WordStock – Portland Lit vs Seattle Lit

I’m reading tomorrow morning at Wordstock at 11 a.m. Jim Bertolino is reading at 10 a.m. Charlie D’Ambrosio’s new book The Fish Museum has been published, and he’s reading (on Sunday). Hathwthorne Publishing will have a reading. Gina Oschner is reading multiple times. Spork will release the print edition of their magazine. There are more things going on in three days then occur in Seattle in an entire season. Now, there are too many things going on Seattle, which is good, I think, to have too many things because then everyone can do something. But in Portland there is an orgy of literary activity that does not end. Mid-week before Wordstock, the mayor declared Portland, Poetland for a day.

Case in point, in Portland you can eat dinner with Gore Vidal and Matthew Stadler. In Seattle tomorrow, you can go to The Elliott Bay Book Company, order a brownie and coffee, and listen to Portlander, Ellen Urbani Hiltebrand read from When I Was Elena: A Memoir (Permanent), her account of going to Guatemala for the Peace Corps in the early 1990s.

I’m not sure what happened, but somewhere along the line Portland managed to develop a thriving, essentially indigenous lit culture that is completely lacking in Seattle.

They have a great bookstore (Powells), a slew of great small presses (Clear Cut Press, Hawthorne Publishing, Verse Chorus Verse Press, Evil Twin, Future Tense Publishing) as well as a good magazine (Tin House). Portland even has a good lit blogger, The Moorish Girl, the only “lit blogger,” I belive to have actually published a book. And their annual bookfair, Wordstock, in its second year while it has echoes of the girth and weird connection to the so called book industry also contains large swaths of this indigenous lit culture.

Seattle, oddly, lacks all of these things, or if we do have them, they are kind of faded in comparison. The Elliott Bay Book Company, one of the great independent bookstores that came out of the 1970s, has never really made the jump to the Internet Age. The search function on the website is not even a good implementation of a standard Booksense search. I have my problems with Booksense anyway since in trying to create a sense of collective action, the collective identity of “independent bookstores” becomes a mass of bland, common dominator consensus. How else could The Historian become “The Independent Book of the Year? Elliott Bay has become a bit ratty and just doesn’t feel that connected to the larger city of Seattle. Elliott Bay, like Powells, is generous enough to foster connections with local writers — but unlike Powells it lacks long standing staff who are obsessive about the writing produced by its city. Powells on the hand with curated shelfs and a great online presence, and to enter the physical structure of Powells feel as if you’ve entered the well-used brain of the city. Elliott Bay on the other hand feels like finding your uncle’s college books in the shed.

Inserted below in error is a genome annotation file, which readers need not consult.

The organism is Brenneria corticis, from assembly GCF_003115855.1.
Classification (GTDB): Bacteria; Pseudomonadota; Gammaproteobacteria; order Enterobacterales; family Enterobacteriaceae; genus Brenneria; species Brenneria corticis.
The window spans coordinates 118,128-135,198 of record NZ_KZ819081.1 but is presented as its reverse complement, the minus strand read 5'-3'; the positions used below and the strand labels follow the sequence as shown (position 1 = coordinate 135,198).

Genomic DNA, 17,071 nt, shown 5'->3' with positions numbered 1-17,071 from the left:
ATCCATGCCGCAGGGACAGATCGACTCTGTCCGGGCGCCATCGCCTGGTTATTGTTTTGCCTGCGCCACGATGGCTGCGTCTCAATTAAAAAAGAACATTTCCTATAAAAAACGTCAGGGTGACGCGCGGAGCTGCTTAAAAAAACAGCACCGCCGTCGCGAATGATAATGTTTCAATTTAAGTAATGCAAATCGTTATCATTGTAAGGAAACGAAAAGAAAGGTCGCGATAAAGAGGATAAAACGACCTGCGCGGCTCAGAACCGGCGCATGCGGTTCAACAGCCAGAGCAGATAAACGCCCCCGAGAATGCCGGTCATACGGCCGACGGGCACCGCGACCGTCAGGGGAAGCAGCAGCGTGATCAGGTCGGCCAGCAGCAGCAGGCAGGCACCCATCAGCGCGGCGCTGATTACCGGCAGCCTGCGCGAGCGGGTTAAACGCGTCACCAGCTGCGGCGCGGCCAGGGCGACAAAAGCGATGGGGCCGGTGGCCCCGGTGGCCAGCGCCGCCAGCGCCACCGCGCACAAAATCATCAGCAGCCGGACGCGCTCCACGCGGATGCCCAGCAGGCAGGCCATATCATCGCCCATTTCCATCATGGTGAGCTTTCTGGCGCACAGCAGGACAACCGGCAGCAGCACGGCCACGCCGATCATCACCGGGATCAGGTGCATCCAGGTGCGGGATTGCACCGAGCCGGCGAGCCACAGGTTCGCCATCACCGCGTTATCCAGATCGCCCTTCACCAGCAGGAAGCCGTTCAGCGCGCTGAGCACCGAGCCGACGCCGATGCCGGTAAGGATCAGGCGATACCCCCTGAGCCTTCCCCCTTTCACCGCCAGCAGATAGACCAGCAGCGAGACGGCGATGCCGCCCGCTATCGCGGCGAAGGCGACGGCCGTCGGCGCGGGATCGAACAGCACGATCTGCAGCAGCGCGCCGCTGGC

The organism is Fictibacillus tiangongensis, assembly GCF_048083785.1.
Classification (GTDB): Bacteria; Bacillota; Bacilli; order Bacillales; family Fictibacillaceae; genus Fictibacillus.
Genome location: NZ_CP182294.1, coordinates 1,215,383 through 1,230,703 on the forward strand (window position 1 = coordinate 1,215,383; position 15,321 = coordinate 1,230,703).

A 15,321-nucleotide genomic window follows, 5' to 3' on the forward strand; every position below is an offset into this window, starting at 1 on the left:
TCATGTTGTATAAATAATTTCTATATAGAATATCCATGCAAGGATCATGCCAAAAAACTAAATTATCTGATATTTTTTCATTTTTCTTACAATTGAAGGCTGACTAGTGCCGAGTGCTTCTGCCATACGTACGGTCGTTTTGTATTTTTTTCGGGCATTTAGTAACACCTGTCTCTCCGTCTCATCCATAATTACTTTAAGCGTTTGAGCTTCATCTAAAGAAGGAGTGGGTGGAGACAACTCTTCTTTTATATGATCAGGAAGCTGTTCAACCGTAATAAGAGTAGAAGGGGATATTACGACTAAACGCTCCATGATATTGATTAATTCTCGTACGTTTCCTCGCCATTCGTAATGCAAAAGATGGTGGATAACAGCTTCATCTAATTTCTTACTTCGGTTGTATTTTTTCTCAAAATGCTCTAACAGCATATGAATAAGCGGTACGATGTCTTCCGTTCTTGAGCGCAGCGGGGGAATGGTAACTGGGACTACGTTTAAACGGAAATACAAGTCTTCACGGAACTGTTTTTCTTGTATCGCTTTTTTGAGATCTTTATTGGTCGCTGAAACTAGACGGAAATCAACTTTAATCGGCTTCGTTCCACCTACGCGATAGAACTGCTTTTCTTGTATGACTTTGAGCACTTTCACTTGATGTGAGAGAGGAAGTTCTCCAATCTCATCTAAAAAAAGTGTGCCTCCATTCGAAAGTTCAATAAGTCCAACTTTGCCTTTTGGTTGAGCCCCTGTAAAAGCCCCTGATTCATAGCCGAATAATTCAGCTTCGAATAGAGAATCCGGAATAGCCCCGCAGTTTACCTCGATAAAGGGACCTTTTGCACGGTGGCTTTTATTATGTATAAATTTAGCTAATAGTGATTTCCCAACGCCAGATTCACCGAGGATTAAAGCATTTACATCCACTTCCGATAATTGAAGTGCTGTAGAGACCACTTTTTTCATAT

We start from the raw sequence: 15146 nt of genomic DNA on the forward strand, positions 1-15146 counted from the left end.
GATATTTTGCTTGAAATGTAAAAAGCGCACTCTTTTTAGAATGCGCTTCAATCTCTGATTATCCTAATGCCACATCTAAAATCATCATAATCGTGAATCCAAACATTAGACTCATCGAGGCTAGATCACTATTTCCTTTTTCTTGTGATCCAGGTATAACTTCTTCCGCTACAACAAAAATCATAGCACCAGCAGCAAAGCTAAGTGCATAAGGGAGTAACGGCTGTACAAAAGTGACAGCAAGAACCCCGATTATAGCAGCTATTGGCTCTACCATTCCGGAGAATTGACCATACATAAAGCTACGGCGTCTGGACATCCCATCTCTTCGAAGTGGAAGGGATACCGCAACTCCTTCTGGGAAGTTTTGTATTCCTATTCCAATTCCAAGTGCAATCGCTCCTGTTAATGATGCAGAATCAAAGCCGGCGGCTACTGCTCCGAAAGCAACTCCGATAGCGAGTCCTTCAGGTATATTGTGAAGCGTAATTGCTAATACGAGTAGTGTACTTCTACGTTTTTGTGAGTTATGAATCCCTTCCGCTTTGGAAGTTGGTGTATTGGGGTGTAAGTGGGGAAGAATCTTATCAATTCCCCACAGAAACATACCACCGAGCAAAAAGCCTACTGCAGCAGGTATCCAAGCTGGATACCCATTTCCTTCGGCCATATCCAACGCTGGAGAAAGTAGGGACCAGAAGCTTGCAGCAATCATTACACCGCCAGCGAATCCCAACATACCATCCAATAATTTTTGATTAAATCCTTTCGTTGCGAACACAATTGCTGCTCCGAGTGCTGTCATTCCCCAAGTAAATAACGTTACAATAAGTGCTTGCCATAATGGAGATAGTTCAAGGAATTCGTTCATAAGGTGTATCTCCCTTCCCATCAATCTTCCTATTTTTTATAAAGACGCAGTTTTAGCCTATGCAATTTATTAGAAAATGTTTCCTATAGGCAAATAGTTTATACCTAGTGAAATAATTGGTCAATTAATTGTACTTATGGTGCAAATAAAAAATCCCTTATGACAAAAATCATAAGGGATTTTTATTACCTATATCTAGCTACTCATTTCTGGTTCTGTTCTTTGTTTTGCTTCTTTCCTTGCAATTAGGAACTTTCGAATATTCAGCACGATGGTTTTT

There isn’t a single small press of note in Seattle aside from the sporadic (and I’ll be biased) excellent Black Heron Press. The UW Press is good, but it is an academic press. Our literary magazines are almost as bad. The Golden Handcuff Review and Cranky are good, but they seem very specific to the tiny population of writers who are a community oriented. The Seattle Review is an academic journal and while these serve their function, academic journals, because they are staffed by students who rotate in and out, they never feel really connected to any kind of long standing discourse. I guess they do if they have a single, strong editor. I guess I’d say journals like the Chariton Review, and The Northwest Review of Poetry when it was edited by David Wagoner would fit this bill.

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